Infoscience

Thesis

Multisensory interactions in peripersonal space and their contributions to bodily self-consciousness

What is the relevance of the body and body-transformed sensory information for subjective experience? In the last two decades, paradigms from cognitive neuroscience have demonstrated that the subjective sensations of possessing a body (body ownership, BO), of being located in space (self-location) and being directed at the world (first-person perspective, 1PP), crucially rely on and can be manipulated by exposure to conflicting sensory information in so called bodily illusions. These aspects of subjective experience that are attached to the body, or bodily self-consciousness (BSC), are therefore malleable in healthy participants and accessible to experimental manipulations. BSC is argued to rely on multisensory integration mechanisms within the space directly surrounding the body (i.e. the peripersonal space, PPS). Amply supported by behavioral evidence, data from the brain is sparse. To help elucidate, in terms of neural activity, the relationship between PPS and an aspect of BSC, namely BO, in the first part of my thesis, I will present the results from an fMRI study and a meta-analysis, whereby I globally show that visual and tactile information presented within PPS is processed predominantly within the fronto-parietal and temporo-parietal regions of the brain whereas BO is processed in fronto-parietal and insular regions. Critically, both PPS and BO processing converges only in the left superior parietal cortex (intraparietal sulcus and area 2), thus suggesting both a level of neural integration and dissociation. The subjective 1PP is also argued to rely on multisensory mechanisms and in particular vestibular signals, but the underlying behavioral and neural mechanisms remain largely unexplored. Thus, in the second part of my thesis, I present a behavioral study and a clinical case report. In the prior, we exposed healthy subjects in a supine posture to touch on their backs and synchronous or asynchronous touch on the back of an observed avatar. We further simulated visual gravity using virtual balls falling either in the same or opposite direction with respect to the pull of physical gravity. In line with our expectations, the latter biased the direction of the 1PP to that suggested by the visual gravity (thus subjects reported looking downwards). The visual gravity information also interacted with the synchrony of stroking to affect 1PP and a more frequent downward 1PP was associated with a higher self-elevation rating. Also in line with the idea that BSC and in particular the 1PP relies on multisensory (in particular visuo-vestibular) integration, in the clinical case report we describe a male patient with peripheral vestibulopathy experiencing out-of-body experiences, who fails to integrate visual and vestibular information and is sensitive to visuo-tactile conflicts in bodily illusions. The results from my thesis collectively reinforce the current view that BSC can be manipulated by and thus crucially relies on multisensory mechanisms within PPS as shown both behaviorally for 1PP and in terms of neural correlates for BO. The results also suggest that different combinations of sensory stimuli manipulate most effectively these aspects, with synchronous visuo-tactile stroking affecting BO whereas asynchronous visuo-tactile stroking and vestibular information affecting 1PP. Apprehending better these mechanisms will be an important milestone to understanding how sensory information shapes subjective experience.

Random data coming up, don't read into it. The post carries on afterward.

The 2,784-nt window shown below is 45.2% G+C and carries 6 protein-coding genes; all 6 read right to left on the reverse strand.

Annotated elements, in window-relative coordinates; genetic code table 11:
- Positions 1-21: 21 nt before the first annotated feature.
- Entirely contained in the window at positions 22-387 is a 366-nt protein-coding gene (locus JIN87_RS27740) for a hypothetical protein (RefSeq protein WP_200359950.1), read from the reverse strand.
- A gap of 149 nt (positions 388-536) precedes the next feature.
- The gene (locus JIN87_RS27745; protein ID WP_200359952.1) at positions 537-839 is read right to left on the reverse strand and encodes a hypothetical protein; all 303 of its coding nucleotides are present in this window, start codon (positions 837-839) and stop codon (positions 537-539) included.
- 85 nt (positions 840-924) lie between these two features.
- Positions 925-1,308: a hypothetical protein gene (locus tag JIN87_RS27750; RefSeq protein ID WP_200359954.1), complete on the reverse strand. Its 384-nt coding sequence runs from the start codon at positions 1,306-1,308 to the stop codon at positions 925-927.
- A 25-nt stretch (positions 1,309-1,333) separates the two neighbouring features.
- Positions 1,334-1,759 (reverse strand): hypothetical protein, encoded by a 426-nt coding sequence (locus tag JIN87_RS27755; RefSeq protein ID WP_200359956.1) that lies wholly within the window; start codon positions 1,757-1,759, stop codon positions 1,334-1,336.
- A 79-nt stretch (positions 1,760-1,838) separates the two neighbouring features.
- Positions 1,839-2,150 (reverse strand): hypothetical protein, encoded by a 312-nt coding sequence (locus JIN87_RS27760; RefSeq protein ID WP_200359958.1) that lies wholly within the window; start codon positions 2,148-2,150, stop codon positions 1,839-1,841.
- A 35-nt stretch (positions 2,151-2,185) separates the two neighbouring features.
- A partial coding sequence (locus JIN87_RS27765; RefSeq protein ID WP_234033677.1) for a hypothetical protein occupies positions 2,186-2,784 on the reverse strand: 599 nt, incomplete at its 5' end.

Fulltext

  • Thesis submitted - Forthcoming publication

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